Retail and food-service sales increased 1.1% to a seasonally adjusted $421.4 billion, the Commerce Department said Wednesday, marking the fourth straight monthly gain and biggest rise since September. The figure was up 4.6% from a year ago....Retail sales excluding gasoline, automobiles and building materials—a figure watched closely by economists who use it as a truer gauge of consumer behavior—was up 0.36% in February, the Commerce Department said.

The number for general merchandise stores like Walmart wasn't great, but it wasn't disastrous either. Overall, consumer spending was fairly strong last month, it just wasn't being directed Walmart's way.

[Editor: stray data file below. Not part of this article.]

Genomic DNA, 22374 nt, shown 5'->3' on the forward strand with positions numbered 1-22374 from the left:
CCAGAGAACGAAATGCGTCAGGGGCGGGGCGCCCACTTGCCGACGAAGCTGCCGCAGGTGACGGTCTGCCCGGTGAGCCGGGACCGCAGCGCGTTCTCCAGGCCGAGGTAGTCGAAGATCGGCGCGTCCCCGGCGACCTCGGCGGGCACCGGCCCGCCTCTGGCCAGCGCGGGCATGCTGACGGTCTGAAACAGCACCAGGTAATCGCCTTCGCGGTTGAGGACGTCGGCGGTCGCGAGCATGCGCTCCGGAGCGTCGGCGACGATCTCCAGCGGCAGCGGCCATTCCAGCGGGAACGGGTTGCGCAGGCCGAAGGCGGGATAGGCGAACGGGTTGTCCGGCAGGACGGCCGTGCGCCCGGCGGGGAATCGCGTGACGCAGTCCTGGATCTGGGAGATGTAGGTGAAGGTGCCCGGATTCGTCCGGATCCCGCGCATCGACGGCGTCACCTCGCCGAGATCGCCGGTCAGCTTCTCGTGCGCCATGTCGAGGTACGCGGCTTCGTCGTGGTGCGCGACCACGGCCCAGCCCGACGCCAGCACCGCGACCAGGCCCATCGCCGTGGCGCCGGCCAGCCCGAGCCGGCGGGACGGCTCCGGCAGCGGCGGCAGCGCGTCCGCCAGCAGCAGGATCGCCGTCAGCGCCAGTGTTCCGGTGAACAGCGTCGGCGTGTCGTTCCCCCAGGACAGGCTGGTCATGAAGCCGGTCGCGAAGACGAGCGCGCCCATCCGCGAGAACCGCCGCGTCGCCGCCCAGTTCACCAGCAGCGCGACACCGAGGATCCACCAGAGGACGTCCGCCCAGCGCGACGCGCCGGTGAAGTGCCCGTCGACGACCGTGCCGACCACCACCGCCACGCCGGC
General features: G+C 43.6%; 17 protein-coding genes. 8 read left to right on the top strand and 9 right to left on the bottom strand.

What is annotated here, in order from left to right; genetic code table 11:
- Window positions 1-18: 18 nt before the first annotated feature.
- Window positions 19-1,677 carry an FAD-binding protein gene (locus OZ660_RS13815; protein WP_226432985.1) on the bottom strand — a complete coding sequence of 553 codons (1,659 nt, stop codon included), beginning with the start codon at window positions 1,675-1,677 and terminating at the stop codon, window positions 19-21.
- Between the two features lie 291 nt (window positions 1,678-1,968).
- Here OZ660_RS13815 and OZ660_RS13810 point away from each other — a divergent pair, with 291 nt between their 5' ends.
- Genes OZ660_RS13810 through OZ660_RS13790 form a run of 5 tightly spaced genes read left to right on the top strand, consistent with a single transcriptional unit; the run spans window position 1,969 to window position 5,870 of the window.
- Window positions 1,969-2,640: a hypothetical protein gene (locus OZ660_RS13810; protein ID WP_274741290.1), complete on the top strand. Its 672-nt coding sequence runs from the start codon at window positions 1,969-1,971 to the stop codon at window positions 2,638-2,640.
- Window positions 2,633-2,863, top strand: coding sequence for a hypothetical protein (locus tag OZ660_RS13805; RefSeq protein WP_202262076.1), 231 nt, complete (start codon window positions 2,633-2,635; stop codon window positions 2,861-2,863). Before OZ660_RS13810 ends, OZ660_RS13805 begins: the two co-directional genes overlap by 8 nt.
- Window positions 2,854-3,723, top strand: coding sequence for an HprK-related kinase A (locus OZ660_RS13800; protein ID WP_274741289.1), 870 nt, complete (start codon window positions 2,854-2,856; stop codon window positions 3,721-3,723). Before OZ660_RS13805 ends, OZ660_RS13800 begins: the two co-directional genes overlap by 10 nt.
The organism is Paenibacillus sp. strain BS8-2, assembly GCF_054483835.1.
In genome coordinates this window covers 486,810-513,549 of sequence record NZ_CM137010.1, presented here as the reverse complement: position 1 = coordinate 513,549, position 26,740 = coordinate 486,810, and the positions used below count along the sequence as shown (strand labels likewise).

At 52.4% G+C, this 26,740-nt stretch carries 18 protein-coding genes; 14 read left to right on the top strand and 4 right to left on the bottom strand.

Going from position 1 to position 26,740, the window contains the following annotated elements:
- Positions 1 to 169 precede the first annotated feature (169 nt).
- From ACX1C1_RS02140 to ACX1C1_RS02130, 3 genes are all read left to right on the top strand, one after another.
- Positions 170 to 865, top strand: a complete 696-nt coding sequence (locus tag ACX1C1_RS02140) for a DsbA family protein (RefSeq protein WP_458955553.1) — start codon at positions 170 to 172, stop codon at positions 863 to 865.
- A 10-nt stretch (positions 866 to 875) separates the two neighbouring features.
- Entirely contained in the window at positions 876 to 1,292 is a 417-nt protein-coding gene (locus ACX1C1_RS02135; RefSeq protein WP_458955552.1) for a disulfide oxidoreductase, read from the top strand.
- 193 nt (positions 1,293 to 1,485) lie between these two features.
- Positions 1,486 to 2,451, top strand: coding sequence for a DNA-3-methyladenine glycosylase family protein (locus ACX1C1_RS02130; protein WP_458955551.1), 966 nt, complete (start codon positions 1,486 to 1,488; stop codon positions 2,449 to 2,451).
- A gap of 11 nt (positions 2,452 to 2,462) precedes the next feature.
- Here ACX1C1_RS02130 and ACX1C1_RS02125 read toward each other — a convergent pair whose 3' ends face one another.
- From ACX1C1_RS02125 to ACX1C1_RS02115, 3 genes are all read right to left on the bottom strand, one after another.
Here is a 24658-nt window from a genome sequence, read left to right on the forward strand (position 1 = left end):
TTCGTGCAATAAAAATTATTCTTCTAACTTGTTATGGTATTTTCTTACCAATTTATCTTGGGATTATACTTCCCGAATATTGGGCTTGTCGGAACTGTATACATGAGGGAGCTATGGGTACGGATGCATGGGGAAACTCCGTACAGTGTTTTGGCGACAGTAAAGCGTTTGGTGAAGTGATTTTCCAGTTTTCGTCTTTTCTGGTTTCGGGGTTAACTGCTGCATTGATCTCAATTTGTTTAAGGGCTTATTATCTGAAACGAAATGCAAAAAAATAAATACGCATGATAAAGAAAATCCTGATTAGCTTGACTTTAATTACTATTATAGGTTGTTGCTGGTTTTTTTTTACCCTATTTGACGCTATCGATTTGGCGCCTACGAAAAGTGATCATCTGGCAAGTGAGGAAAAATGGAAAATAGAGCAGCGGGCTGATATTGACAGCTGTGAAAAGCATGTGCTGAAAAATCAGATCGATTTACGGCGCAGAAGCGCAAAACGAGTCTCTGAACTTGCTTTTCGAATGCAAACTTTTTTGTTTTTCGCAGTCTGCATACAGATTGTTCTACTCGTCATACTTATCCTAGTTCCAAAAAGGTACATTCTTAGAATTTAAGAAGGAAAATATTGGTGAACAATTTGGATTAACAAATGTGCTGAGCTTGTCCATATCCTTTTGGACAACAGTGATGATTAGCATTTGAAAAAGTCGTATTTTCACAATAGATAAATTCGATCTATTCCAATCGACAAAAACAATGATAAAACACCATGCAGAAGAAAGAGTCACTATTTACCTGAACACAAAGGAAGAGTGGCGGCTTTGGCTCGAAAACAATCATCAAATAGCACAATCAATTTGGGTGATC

The lesson is simple. It's silly to get too exercised about a single month's economic data. It's really silly to get too exercised about a single week's economic data. And it's silly beyond belief to get too exercised about a single week's economic data at a single store, even if it is Walmart. Live and learn.

BY THE WAY: The company refers to itself these days as Walmart, not Wal-Mart. Copy desks everywhere take note.

Currently, licensed firearms dealers are required to conduct a background check before they can sell you a gun. The FBI conducts the check but deletes its record of the inquiry within 24 hours. The only place that records are maintained longer than that is with the dealers themselves. Private transactions, often done at gun shows, don't require any background check at all.

You need to know this background to understand how ludicrous this report is: